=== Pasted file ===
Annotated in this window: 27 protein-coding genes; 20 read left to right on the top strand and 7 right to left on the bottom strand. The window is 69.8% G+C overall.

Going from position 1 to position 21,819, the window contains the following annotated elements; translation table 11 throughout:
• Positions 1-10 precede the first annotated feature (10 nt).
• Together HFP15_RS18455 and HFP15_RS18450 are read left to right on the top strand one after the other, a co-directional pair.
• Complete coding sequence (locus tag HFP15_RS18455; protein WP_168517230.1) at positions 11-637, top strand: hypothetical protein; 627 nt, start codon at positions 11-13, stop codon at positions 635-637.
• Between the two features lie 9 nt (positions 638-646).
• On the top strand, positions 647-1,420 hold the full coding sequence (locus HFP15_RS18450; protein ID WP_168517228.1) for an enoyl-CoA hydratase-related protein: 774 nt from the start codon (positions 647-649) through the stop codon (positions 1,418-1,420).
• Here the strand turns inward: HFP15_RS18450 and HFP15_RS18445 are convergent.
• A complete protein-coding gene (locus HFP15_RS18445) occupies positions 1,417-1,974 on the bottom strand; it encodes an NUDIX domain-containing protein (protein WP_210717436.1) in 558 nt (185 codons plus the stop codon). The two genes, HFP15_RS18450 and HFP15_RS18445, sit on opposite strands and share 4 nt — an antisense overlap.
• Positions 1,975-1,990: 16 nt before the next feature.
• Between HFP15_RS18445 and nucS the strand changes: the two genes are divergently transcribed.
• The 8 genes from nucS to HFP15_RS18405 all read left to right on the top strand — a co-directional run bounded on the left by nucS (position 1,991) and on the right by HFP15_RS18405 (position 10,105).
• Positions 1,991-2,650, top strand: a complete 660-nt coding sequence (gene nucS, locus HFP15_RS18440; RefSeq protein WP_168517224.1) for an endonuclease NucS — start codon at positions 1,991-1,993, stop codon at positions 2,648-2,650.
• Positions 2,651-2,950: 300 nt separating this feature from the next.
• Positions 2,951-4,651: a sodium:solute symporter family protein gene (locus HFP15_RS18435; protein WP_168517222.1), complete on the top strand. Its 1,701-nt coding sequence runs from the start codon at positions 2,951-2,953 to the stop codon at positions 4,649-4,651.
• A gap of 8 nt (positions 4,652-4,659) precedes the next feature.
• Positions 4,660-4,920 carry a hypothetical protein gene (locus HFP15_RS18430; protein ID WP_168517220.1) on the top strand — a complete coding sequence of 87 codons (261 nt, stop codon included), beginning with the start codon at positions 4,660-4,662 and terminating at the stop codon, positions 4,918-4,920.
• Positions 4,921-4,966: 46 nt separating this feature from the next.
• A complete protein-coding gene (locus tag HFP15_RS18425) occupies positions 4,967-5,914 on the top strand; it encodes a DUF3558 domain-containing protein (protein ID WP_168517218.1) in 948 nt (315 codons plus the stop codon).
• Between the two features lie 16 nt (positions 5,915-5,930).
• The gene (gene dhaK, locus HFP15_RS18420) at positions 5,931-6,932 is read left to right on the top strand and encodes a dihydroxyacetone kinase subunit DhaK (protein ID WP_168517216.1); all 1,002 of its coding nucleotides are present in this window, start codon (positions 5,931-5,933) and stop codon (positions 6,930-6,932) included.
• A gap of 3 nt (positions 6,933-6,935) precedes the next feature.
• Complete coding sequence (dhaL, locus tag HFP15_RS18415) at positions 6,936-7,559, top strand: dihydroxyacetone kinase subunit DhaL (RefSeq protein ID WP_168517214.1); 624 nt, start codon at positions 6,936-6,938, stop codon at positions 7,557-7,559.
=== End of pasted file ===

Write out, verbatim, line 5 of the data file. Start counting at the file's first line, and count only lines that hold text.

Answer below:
• Complete coding sequence (locus tag HFP15_RS18455; protein WP_168517230.1) at positions 11-637, top strand: hypothetical protein; 627 nt, start codon at positions 11-13, stop codon at positions 635-637.